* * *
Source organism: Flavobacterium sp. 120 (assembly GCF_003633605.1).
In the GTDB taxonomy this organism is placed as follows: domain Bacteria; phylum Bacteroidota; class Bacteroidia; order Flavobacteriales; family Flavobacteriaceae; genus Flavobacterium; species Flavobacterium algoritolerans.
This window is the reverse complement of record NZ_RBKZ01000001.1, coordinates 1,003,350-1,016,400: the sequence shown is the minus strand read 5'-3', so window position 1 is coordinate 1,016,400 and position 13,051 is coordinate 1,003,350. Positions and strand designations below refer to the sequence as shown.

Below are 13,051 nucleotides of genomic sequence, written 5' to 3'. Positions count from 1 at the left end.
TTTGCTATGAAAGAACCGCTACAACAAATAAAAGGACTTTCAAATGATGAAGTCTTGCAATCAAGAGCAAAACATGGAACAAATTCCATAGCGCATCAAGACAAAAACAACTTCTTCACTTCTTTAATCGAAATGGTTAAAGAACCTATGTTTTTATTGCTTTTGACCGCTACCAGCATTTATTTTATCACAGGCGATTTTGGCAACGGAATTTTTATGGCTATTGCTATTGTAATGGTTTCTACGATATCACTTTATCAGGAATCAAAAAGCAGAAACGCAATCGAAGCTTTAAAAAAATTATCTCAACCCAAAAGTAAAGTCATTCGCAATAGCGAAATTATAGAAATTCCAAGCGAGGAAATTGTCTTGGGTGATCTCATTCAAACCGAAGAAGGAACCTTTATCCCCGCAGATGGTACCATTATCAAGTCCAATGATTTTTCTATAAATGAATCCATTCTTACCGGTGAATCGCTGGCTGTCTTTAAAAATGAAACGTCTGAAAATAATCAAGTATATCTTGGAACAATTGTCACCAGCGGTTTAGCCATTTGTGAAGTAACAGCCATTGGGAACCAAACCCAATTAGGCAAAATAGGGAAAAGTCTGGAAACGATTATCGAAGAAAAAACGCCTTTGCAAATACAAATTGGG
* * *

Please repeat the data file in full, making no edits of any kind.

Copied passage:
Source organism: Flavobacterium sp. 120 (assembly GCF_003633605.1).
In the GTDB taxonomy this organism is placed as follows: domain Bacteria; phylum Bacteroidota; class Bacteroidia; order Flavobacteriales; family Flavobacteriaceae; genus Flavobacterium; species Flavobacterium algoritolerans.
This window is the reverse complement of record NZ_RBKZ01000001.1, coordinates 1,003,350-1,016,400: the sequence shown is the minus strand read 5'-3', so window position 1 is coordinate 1,016,400 and position 13,051 is coordinate 1,003,350. Positions and strand designations below refer to the sequence as shown.

Below are 13,051 nucleotides of genomic sequence, written 5' to 3'. Positions count from 1 at the left end.
TTTGCTATGAAAGAACCGCTACAACAAATAAAAGGACTTTCAAATGATGAAGTCTTGCAATCAAGAGCAAAACATGGAACAAATTCCATAGCGCATCAAGACAAAAACAACTTCTTCACTTCTTTAATCGAAATGGTTAAAGAACCTATGTTTTTATTGCTTTTGACCGCTACCAGCATTTATTTTATCACAGGCGATTTTGGCAACGGAATTTTTATGGCTATTGCTATTGTAATGGTTTCTACGATATCACTTTATCAGGAATCAAAAAGCAGAAACGCAATCGAAGCTTTAAAAAAATTATCTCAACCCAAAAGTAAAGTCATTCGCAATAGCGAAATTATAGAAATTCCAAGCGAGGAAATTGTCTTGGGTGATCTCATTCAAACCGAAGAAGGAACCTTTATCCCCGCAGATGGTACCATTATCAAGTCCAATGATTTTTCTATAAATGAATCCATTCTTACCGGTGAATCGCTGGCTGTCTTTAAAAATGAAACGTCTGAAAATAATCAAGTATATCTTGGAACAATTGTCACCAGCGGTTTAGCCATTTGTGAAGTAACAGCCATTGGGAACCAAACCCAATTAGGCAAAATAGGGAAAAGTCTGGAAACGATTATCGAAGAAAAAACGCCTTTGCAAATACAAATTGGG